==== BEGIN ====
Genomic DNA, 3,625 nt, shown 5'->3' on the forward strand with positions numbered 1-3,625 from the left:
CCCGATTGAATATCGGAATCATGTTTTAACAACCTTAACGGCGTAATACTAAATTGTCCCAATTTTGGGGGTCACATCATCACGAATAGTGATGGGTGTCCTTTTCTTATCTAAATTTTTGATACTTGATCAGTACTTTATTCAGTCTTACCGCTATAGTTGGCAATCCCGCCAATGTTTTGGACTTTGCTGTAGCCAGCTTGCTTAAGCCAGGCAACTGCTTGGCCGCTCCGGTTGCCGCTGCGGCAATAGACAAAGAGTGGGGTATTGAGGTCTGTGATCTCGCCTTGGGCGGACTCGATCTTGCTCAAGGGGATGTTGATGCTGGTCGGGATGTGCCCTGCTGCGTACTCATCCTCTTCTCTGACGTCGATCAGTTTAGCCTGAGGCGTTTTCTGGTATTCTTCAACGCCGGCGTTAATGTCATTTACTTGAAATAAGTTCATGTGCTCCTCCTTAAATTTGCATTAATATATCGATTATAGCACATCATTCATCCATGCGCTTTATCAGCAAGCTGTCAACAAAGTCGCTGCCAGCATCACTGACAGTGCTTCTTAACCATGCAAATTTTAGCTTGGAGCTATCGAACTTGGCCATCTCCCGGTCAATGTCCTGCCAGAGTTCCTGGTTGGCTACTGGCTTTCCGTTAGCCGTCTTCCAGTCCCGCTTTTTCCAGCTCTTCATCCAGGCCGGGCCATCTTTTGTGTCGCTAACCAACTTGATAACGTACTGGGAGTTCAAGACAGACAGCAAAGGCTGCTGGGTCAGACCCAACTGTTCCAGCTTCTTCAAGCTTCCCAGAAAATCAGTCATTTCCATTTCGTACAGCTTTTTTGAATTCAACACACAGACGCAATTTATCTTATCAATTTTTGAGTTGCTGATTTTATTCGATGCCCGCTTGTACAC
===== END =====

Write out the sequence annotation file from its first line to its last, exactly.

Genomic DNA, 3,625 nt, shown 5'->3' on the forward strand with positions numbered 1-3,625 from the left:
CCCGATTGAATATCGGAATCATGTTTTAACAACCTTAACGGCGTAATACTAAATTGTCCCAATTTTGGGGGTCACATCATCACGAATAGTGATGGGTGTCCTTTTCTTATCTAAATTTTTGATACTTGATCAGTACTTTATTCAGTCTTACCGCTATAGTTGGCAATCCCGCCAATGTTTTGGACTTTGCTGTAGCCAGCTTGCTTAAGCCAGGCAACTGCTTGGCCGCTCCGGTTGCCGCTGCGGCAATAGACAAAGAGTGGGGTATTGAGGTCTGTGATCTCGCCTTGGGCGGACTCGATCTTGCTCAAGGGGATGTTGATGCTGGTCGGGATGTGCCCTGCTGCGTACTCATCCTCTTCTCTGACGTCGATCAGTTTAGCCTGAGGCGTTTTCTGGTATTCTTCAACGCCGGCGTTAATGTCATTTACTTGAAATAAGTTCATGTGCTCCTCCTTAAATTTGCATTAATATATCGATTATAGCACATCATTCATCCATGCGCTTTATCAGCAAGCTGTCAACAAAGTCGCTGCCAGCATCACTGACAGTGCTTCTTAACCATGCAAATTTTAGCTTGGAGCTATCGAACTTGGCCATCTCCCGGTCAATGTCCTGCCAGAGTTCCTGGTTGGCTACTGGCTTTCCGTTAGCCGTCTTCCAGTCCCGCTTTTTCCAGCTCTTCATCCAGGCCGGGCCATCTTTTGTGTCGCTAACCAACTTGATAACGTACTGGGAGTTCAAGACAGACAGCAAAGGCTGCTGGGTCAGACCCAACTGTTCCAGCTTCTTCAAGCTTCCCAGAAAATCAGTCATTTCCATTTCGTACAGCTTTTTTGAATTCAACACACAGACGCAATTTATCTTATCAATTTTTGAGTTGCTGATTTTATTCGATGCCCGCTTGTACAC